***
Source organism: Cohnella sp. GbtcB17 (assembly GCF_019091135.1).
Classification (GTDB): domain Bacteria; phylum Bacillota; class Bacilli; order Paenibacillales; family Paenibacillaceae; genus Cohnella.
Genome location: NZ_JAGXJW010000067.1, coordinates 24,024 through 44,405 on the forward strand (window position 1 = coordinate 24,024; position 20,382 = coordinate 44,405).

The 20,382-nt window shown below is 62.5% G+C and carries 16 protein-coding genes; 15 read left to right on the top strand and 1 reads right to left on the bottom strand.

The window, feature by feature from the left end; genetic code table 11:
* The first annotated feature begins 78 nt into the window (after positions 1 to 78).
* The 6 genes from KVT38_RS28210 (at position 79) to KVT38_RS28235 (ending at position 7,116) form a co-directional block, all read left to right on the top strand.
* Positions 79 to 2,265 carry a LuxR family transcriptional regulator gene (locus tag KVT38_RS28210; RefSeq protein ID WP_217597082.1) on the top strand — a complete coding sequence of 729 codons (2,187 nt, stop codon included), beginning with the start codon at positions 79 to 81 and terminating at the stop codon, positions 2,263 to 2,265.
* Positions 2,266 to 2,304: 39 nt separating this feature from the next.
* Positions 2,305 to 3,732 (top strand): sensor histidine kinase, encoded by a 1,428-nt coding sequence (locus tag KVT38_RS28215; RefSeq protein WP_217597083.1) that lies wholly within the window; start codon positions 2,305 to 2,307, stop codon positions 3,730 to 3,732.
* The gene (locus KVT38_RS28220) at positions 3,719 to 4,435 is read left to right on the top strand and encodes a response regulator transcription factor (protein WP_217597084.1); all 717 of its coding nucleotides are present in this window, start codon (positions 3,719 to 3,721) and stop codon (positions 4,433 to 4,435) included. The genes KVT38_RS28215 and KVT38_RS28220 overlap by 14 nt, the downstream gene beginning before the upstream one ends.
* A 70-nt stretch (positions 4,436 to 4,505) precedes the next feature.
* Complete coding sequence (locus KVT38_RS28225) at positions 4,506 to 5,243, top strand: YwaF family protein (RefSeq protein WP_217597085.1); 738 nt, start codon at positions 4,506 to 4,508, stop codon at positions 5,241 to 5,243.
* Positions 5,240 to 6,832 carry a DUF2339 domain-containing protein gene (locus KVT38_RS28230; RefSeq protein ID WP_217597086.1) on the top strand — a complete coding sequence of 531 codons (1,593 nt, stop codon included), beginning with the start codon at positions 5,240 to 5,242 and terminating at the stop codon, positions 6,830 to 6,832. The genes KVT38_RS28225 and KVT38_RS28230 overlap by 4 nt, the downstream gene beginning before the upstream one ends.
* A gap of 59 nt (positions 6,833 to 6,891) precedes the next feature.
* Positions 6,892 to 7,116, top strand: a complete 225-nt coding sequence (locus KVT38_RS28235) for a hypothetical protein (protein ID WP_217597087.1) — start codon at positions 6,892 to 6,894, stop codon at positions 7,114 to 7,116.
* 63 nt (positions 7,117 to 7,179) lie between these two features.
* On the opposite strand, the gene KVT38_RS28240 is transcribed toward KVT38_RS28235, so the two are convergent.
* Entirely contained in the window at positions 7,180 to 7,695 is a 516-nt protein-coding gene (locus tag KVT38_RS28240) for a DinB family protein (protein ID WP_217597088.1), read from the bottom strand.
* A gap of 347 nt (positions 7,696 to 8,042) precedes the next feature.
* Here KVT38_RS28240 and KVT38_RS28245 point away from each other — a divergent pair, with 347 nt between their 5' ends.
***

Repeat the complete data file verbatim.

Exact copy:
Source organism: Cohnella sp. GbtcB17 (assembly GCF_019091135.1).
Classification (GTDB): domain Bacteria; phylum Bacillota; class Bacilli; order Paenibacillales; family Paenibacillaceae; genus Cohnella.
Genome location: NZ_JAGXJW010000067.1, coordinates 24,024 through 44,405 on the forward strand (window position 1 = coordinate 24,024; position 20,382 = coordinate 44,405).

The 20,382-nt window shown below is 62.5% G+C and carries 16 protein-coding genes; 15 read left to right on the top strand and 1 reads right to left on the bottom strand.

The window, feature by feature from the left end; genetic code table 11:
* The first annotated feature begins 78 nt into the window (after positions 1 to 78).
* The 6 genes from KVT38_RS28210 (at position 79) to KVT38_RS28235 (ending at position 7,116) form a co-directional block, all read left to right on the top strand.
* Positions 79 to 2,265 carry a LuxR family transcriptional regulator gene (locus tag KVT38_RS28210; RefSeq protein ID WP_217597082.1) on the top strand — a complete coding sequence of 729 codons (2,187 nt, stop codon included), beginning with the start codon at positions 79 to 81 and terminating at the stop codon, positions 2,263 to 2,265.
* Positions 2,266 to 2,304: 39 nt separating this feature from the next.
* Positions 2,305 to 3,732 (top strand): sensor histidine kinase, encoded by a 1,428-nt coding sequence (locus tag KVT38_RS28215; RefSeq protein WP_217597083.1) that lies wholly within the window; start codon positions 2,305 to 2,307, stop codon positions 3,730 to 3,732.
* The gene (locus KVT38_RS28220) at positions 3,719 to 4,435 is read left to right on the top strand and encodes a response regulator transcription factor (protein WP_217597084.1); all 717 of its coding nucleotides are present in this window, start codon (positions 3,719 to 3,721) and stop codon (positions 4,433 to 4,435) included. The genes KVT38_RS28215 and KVT38_RS28220 overlap by 14 nt, the downstream gene beginning before the upstream one ends.
* A 70-nt stretch (positions 4,436 to 4,505) precedes the next feature.
* Complete coding sequence (locus KVT38_RS28225) at positions 4,506 to 5,243, top strand: YwaF family protein (RefSeq protein WP_217597085.1); 738 nt, start codon at positions 4,506 to 4,508, stop codon at positions 5,241 to 5,243.
* Positions 5,240 to 6,832 carry a DUF2339 domain-containing protein gene (locus KVT38_RS28230; RefSeq protein ID WP_217597086.1) on the top strand — a complete coding sequence of 531 codons (1,593 nt, stop codon included), beginning with the start codon at positions 5,240 to 5,242 and terminating at the stop codon, positions 6,830 to 6,832. The genes KVT38_RS28225 and KVT38_RS28230 overlap by 4 nt, the downstream gene beginning before the upstream one ends.
* A gap of 59 nt (positions 6,833 to 6,891) precedes the next feature.
* Positions 6,892 to 7,116, top strand: a complete 225-nt coding sequence (locus KVT38_RS28235) for a hypothetical protein (protein ID WP_217597087.1) — start codon at positions 6,892 to 6,894, stop codon at positions 7,114 to 7,116.
* 63 nt (positions 7,117 to 7,179) lie between these two features.
* On the opposite strand, the gene KVT38_RS28240 is transcribed toward KVT38_RS28235, so the two are convergent.
* Entirely contained in the window at positions 7,180 to 7,695 is a 516-nt protein-coding gene (locus tag KVT38_RS28240) for a DinB family protein (protein ID WP_217597088.1), read from the bottom strand.
* A gap of 347 nt (positions 7,696 to 8,042) precedes the next feature.
* Here KVT38_RS28240 and KVT38_RS28245 point away from each other — a divergent pair, with 347 nt between their 5' ends.